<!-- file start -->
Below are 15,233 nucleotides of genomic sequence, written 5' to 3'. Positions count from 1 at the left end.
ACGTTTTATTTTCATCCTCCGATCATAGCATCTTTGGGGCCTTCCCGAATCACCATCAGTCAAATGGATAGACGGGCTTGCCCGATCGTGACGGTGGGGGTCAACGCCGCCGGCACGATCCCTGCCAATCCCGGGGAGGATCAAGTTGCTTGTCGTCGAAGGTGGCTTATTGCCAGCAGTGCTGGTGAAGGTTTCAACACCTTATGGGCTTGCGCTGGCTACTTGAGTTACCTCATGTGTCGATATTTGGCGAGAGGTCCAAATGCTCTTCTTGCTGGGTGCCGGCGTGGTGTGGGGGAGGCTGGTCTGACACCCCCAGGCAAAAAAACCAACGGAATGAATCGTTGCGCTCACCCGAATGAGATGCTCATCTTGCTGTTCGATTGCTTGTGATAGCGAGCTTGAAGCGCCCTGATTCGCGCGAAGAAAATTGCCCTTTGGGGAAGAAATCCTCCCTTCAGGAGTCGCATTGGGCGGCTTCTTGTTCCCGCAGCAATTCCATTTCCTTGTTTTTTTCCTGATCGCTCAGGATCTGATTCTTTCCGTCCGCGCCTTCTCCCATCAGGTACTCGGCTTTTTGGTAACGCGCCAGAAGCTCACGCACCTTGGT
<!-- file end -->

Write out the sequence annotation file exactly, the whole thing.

Below are 15,233 nucleotides of genomic sequence, written 5' to 3'. Positions count from 1 at the left end.
ACGTTTTATTTTCATCCTCCGATCATAGCATCTTTGGGGCCTTCCCGAATCACCATCAGTCAAATGGATAGACGGGCTTGCCCGATCGTGACGGTGGGGGTCAACGCCGCCGGCACGATCCCTGCCAATCCCGGGGAGGATCAAGTTGCTTGTCGTCGAAGGTGGCTTATTGCCAGCAGTGCTGGTGAAGGTTTCAACACCTTATGGGCTTGCGCTGGCTACTTGAGTTACCTCATGTGTCGATATTTGGCGAGAGGTCCAAATGCTCTTCTTGCTGGGTGCCGGCGTGGTGTGGGGGAGGCTGGTCTGACACCCCCAGGCAAAAAAACCAACGGAATGAATCGTTGCGCTCACCCGAATGAGATGCTCATCTTGCTGTTCGATTGCTTGTGATAGCGAGCTTGAAGCGCCCTGATTCGCGCGAAGAAAATTGCCCTTTGGGGAAGAAATCCTCCCTTCAGGAGTCGCATTGGGCGGCTTCTTGTTCCCGCAGCAATTCCATTTCCTTGTTTTTTTCCTGATCGCTCAGGATCTGATTCTTTCCGTCCGCGCCTTCTCCCATCAGGTACTCGGCTTTTTGGTAACGCGCCAGAAGCTCACGCACCTTGGT